Lem Satterfield

Frazier mourned by boxing’s best


Multi-champion Bernard Hopkins: “I think I think he was one of the key people to come out of Philadelphia – of the guys who came out in the early 70s and early 80s. He was the one that instituted the famous ‘Philly Left Hook.’ Joe Frazier should get the credit for starting that conversation.
 
“He brought that discipline and work ethic with him from South Carolina. They told me that he really didn’t come north to box. He came here to seek a better life and he found boxing. When you look at Rocky and the inspiration, hardnosed, bluecollar guy who wasn’t overly-talented and who do what Muhammad Ali and Sugar Ray Robinson did, it was Joe.

“If he didn’t have all the tools, he worked with what he had and he got the best out of it. He came forward even if it meant it was disasterous for him like it was in his fight with Foreman. His heart was bigger than he was. Win or lose, I never heard Joe complain about anything after a fight. If he lost, he knew he lost. If he won, he knew he won.

“A lot of people are out there saying what they are and what they’re not. But I can say what Joe was. He was a man. And by that I’m not talking about his sex. He was a man. He stood up for what he believed. You know what a sad day is going to be. It’s when they put up that statue of Joe in Philadelphia – and they will someday – and he won’t be able to touch it.

“I wished it had happened before he died. It should have happened. It’s a sad day. But the people who knew Joe aren’t going to be too sad because now we get to sit back and pay homage to a real throwback fighter. They don’t make them like that anymore. Joe would break a guy down before he would break his jaw.

“Let me ask you this – Would you rather walk down a dark alley with a heavyweight like David Haye with a blister on his toe or would you rather walk down that alley with Smokin’ Joe and his left hook?”

 

Unbeaten welterweight prospect Mike Jones: “When I first met Joe, I was 15 years old. He always instilled a lot of hard work in me. A lot of discipline and the work ethic. No talking. No playing around. All business.

“Joe was never a main amateur coach, but he would give you his input. He would show you what you were doing right and wrong. When you came into Joe Frazier’s Gym, you had to fight like Joe Frazier. Everybody was on their front foot. Everything was power.

“I sort of still have that mindset to this day. It was a sad thing to hear that he had passed. It just makes me that much more motivated on his behalf. I want to carry the torch and to keep Philadelphia on the map. Joe Frazier’s death puts everything into perspective. You have to go out there and get it and make it happen while you still have the opportunity to do that.”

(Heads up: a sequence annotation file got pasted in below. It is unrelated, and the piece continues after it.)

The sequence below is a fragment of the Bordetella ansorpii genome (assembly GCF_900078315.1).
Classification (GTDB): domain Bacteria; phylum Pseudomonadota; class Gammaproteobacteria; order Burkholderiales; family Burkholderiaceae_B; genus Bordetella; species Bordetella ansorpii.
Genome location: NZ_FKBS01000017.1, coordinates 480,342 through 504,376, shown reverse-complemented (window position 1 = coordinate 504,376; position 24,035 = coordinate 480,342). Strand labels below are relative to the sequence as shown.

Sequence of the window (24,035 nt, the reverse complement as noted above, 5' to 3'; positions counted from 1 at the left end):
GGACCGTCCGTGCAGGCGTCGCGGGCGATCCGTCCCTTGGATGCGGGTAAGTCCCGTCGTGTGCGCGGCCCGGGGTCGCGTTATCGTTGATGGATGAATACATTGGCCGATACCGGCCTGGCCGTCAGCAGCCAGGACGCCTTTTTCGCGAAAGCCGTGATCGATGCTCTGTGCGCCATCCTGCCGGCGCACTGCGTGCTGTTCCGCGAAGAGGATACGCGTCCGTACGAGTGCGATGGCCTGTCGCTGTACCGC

Promoter Don King: “Smokin’ Joe Frazier was the embodiment of what a great heavyweight champion and person should be.  He was a great gladiator.  When Smokin’ Joe came to the ring, you knew you had someone who was coming to fight.  I was proud to have known and promoted him, and I was honored to call him a friend.

“The courage Smokin’ Joe showed in ‘The Thrilla in Manila’—answering every Ali onslaught with an equally withering response—will remain in the hearts and minds of boxing fans around the globe forever.  It was one of the most dramatic fights in history.  

“Although the warrior inside Smokin’ Joe wanted to answer the bell for the 15th and final round, his chief second and friend Eddie Futch acted as more than a corner man to step in and refuse to let him continue, so he could live to fight another day and smoke ‘em some more.

“One cannot underestimate the contribution Smokin’ Joe and Ali made to progress and change by creating the space, through their talent, for black men to be seen, visible and relevant.  The Thrilla in Manila helped make America better. Not only was he a great fighter but also a great man.

“He lived as he fought with courage and commitment at a time when African Americans in all spheres of life were engaged in a struggle for emancipation and respect.  Smokin’ Joe brought honor, dignity and pride for his people, the American people, and brought the nation together as only sports can do.”  

HBO’s Jim Lampley: “I was 15 when Joe Frazier won the Olympic gold medal. I was 21 when he fought Muhammad Ali the first time. So, you could say, in a sense, from a distance, that I grew up with Joe Frazier. So you could say that when Joe Frazier died last night, I lost a portion of my youth.

“But I’m also pleased to say that I knew him. It’s an astonishing honor to say that I knew Joe Frazier and that I got to spend time with him. My grandparents are originally from that area of South Carolina, from which he came — Buford. I grew up, as you knew, in the midst of the civil rights movement of the South.

“I know enough to know that Joe’s life as a child growing up in Buford, South Carolina, working the fields outside of Buford was not all that terribly different from those of the field slave 100 years before and the kind of great people from whom he decinded.

“Given that commonality in our roots that makes me even more deeply priviledged to know that I met this man. Every time I was ever with Joe Frazier, we sang and danced together, because he knew that I liked to sing. When he got to know me, he knew that if he came over and sang a rhythm and blues song, that I would sing the chorus with him.

“We did that at cocktail parties and post-fight receptions and things like that. Those are memories that I will cherish for the rest of my life.”

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